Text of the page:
One day in January I found myself gasping for breath to breathe. Three months later I’m still finding myself puffing and blowing after more or less any effort to do anything physical. Things that took me one minute to do now take me five minutes. And that means that I can do five times less than I used to be able to do. I’m better than I was but still not recovered.
For example my Glaciation climate simulation model, which has been in development for two years, has pretty much entirely come to a halt. And blog posts on the current blog are getting shorter.
I’ve been writing this blog almost daily since 2009, but it now seems that I have a choice between writing about a fifth of what I used to every day, or writing once every five days. And I don’t know which it will be.
Since 2007 I’ve stopped going to pubs between the months of October and April, so now is the time in the year when excluded smokers like me usually get to enjoy a beer or two in English pub gardens. This year I can’t even do that, because all the pubs in England are closed during the current coronavirus lockdown. So while I’ve partly disabled by shortage of breath, the British government has now made sure that I’m completely disabled from visiting any pub at all. And I expect that many of the pubs which closed when the lockdown started may never open their doors again. I won’t be at all surprised if the 2020 coronavirus proves to be as damaging for British pubs as the smoking ban was in 2007.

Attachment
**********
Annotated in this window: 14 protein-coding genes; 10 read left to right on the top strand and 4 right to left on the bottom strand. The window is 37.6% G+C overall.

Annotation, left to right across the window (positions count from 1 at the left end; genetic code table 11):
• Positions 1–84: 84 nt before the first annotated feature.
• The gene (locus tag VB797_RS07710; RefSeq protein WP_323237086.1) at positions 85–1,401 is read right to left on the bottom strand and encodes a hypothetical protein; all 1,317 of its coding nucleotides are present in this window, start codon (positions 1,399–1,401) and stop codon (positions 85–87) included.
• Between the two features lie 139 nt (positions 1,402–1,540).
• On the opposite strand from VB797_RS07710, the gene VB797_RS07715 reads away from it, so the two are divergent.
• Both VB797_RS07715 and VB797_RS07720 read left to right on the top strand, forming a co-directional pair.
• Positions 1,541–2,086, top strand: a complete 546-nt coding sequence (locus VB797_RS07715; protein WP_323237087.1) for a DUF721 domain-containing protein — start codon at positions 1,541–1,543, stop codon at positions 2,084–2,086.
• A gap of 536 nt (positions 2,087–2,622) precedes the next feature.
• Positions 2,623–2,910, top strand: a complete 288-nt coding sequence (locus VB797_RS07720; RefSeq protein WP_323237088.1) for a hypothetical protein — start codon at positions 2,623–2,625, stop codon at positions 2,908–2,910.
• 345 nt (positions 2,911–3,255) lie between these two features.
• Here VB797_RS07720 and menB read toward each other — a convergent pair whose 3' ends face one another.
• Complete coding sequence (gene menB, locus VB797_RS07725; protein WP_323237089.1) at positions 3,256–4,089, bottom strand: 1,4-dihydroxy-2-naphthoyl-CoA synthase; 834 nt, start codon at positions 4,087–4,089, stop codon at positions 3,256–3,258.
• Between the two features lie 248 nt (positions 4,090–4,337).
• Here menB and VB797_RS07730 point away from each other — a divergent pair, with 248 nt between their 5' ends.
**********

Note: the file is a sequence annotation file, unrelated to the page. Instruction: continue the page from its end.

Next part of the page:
Nor do I think that the British government cares any more now than it did then about British pubs. In fact I don’t think it cares much about any sort of peculiarly British culture at all, now that it’s all deemed to be “inessential”. What’s “essential” these days is what keeps people alive and healthy, under the heartless modern tyranny of Health. Everything else – companionship, pleasure, all the little delights of social life – is unimportant.
But I’ve begun to think that what the goverment thinks is inessential is actually everything that is essential for a full and truly human life, and that staying alive and healthy is the ;east important part of it. The government may think that it doesn’t matter if friends can no longer meet for a few months during the lockdown, but I think it’s a catastrophe. And practising “social distancing” just as bad. Should we ever be as proud as we are now are to encourage social division?
In the UK, the lockdown is anyway intended to help the struggling National Health Service, not the British people. Isn’t this the wrong way round? Aren’t the British People more important than the NHS? And isn’t the lockdown another demonstration of the modern tyranny of Health? And isn’t the new practice of publicly applauding nurses and doctors also part of that new tyranny, particularly when used to censure those who have failed to applaud loudly enough?
My personal inclination is to applaud the British people, who always seem to come last in consideration behind all other ethnic groups, and who always seem to come last in consideration behind all other social concerns. But they are just a few odd thoughts in a dwindling number of odd thoughts.